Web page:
More specifically, the paper assumes that M2030’s urban form principles will, in comparison to the business as usual (Base Case):
- direct outward development into designated growth areas that can be provided with public transport and other local and regional infrastructure in coordination with the preferred sequence of land release;
- gradually but significantly increase dwelling densities in growth areas from the current average of 10 dwellings per hectare to around 15, with the highest densities located in or close to activity centres situated on the Principal Public Transport Network;
- decrease greenfield development from 38% to 31% of all dwelling starts, decrease dispersed urban and non-urban dwelling starts from 38% to 28%, and lift dwelling starts at strategic redevelopment sites (activity centres) from 24% to 41%;
- increase housing choice, decreasing the overall proportion of detached dwellings, while increasing the proportion of flats, units, apartments and semi-detached dwellings; and
- increase the availability of sustainable forms of travel, with more use of public transport (ie 20% of all motorised trips by 2020) and more opportunities for walking and cycling, with a commensurate decrease in car use.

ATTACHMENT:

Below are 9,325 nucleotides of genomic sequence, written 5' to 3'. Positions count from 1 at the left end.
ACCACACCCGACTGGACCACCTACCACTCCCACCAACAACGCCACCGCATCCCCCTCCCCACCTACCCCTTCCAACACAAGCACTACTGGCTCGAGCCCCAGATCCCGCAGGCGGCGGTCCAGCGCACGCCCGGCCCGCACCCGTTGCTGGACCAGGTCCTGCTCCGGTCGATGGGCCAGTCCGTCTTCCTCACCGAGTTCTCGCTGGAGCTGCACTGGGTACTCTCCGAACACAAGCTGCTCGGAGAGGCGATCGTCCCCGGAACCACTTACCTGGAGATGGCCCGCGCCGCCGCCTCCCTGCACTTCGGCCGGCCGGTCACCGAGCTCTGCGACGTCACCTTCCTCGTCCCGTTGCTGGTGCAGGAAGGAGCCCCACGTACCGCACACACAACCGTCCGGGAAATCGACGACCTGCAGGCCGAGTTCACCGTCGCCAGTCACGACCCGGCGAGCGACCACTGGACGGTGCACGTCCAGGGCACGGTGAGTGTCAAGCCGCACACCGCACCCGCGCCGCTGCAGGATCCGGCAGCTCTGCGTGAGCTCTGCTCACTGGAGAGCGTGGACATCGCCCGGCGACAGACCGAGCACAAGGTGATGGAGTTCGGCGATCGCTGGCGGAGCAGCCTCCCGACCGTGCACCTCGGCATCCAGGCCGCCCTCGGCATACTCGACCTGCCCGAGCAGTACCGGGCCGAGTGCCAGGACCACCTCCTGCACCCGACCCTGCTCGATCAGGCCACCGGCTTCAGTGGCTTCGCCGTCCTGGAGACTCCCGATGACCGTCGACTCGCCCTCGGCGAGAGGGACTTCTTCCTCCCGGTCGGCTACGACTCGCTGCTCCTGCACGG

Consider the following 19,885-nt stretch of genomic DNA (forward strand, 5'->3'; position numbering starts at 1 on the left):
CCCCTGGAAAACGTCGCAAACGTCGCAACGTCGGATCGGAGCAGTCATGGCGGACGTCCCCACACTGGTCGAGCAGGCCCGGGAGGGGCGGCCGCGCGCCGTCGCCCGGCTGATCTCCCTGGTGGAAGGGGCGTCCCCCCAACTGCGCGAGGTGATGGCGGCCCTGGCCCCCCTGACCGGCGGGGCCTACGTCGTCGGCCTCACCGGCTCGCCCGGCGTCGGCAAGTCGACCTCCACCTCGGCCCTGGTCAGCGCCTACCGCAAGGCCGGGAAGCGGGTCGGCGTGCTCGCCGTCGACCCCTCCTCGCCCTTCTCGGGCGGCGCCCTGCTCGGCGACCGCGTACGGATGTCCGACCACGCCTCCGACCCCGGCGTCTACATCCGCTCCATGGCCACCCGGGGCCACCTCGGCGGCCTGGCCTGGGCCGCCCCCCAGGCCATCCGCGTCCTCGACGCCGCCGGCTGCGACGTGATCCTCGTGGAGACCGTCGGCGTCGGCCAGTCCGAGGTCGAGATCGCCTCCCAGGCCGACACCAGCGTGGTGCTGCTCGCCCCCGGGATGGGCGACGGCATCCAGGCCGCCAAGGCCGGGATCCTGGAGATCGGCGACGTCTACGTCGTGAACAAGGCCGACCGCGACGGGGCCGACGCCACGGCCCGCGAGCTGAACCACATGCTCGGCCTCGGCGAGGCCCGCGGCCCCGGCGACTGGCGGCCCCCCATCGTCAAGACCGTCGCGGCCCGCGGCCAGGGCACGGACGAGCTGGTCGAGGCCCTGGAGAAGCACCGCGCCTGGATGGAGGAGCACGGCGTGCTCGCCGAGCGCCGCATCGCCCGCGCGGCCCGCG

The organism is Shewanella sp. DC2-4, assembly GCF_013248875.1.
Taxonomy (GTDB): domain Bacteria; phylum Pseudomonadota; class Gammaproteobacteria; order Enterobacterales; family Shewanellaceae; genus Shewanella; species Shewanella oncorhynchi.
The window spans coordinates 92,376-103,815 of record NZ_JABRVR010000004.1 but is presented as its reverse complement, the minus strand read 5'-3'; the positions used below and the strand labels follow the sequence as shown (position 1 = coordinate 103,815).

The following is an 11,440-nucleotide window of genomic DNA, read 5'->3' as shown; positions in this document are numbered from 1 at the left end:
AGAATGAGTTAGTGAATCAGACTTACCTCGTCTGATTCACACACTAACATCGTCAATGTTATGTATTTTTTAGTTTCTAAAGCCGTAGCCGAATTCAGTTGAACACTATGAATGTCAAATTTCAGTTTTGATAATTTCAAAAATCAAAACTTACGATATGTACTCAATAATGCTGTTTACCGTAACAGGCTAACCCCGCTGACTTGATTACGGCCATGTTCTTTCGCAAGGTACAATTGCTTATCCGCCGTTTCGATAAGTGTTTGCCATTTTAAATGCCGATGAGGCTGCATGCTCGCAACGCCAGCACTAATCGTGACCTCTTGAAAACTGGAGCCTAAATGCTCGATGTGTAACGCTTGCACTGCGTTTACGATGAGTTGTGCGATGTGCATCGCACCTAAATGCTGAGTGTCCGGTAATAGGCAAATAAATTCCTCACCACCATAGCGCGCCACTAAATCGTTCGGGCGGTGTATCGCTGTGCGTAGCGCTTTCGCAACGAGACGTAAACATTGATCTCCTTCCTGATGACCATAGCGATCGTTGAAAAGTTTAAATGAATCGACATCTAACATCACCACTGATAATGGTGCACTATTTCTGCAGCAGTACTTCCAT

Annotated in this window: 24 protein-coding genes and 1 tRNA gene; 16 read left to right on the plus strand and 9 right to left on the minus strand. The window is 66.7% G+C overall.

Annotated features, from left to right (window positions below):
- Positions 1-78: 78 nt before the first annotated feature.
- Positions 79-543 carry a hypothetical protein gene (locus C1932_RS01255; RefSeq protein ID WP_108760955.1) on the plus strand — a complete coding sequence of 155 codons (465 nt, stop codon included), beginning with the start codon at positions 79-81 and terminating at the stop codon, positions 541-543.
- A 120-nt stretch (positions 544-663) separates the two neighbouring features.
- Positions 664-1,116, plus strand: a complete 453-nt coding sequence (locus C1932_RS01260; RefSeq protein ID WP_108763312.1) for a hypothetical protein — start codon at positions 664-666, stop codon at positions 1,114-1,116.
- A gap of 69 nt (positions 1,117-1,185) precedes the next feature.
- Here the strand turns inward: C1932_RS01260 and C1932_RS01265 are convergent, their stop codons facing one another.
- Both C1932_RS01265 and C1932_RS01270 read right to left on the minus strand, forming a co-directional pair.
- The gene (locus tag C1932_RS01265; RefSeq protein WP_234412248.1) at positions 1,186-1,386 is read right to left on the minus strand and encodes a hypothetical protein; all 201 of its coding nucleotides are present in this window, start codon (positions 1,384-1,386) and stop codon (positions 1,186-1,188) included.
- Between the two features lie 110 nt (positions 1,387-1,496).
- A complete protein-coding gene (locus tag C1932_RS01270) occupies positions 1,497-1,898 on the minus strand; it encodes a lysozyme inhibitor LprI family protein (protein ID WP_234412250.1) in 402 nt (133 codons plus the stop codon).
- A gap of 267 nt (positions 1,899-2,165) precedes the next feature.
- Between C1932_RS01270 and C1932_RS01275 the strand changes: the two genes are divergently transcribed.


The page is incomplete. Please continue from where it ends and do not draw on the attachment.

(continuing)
The independent framework isolates the major spatial differences in metropolitan development outcomes promoted under the Base Case scenario and M2030 aspirations.
It then identifies, and subsequently quantifies where possible, the major costs and benefits associated with redirecting development from the Base Case towards the aspirations of M2030. The quantified marginal costs and benefits are then contrasted over an extended evaluation period (ie out to 2030), using discounted cashflow analysis.
The cost benefit framework developed highlights that the marginal costs associated with Melbourne 2030 are primarily infrastructure outlays, whereas the benefits include:
- improved resident accessibility to urban services and opportunities, with commensurate reductions in travel costs;
- urban land-take savings; and
- efficiencies in constructing dwellings for the city’s growing population.
Figure 1 highlights the estimated composition of costs and benefits. (NB discount rate used is 6% real.) In terms of interpretation: basically any project that has a positive NPV, a BCR greater than 1 and an EIRR greater than the social hurdle rate (assumed 6%) is considered worthy of investment; rendering M2030 a good investment and policy direction.
While caution is urged in reading too much into the quantitative results, due to the inherent data constraints, all indications are that Melbourne 2030’s benefits significantly outweigh its costs.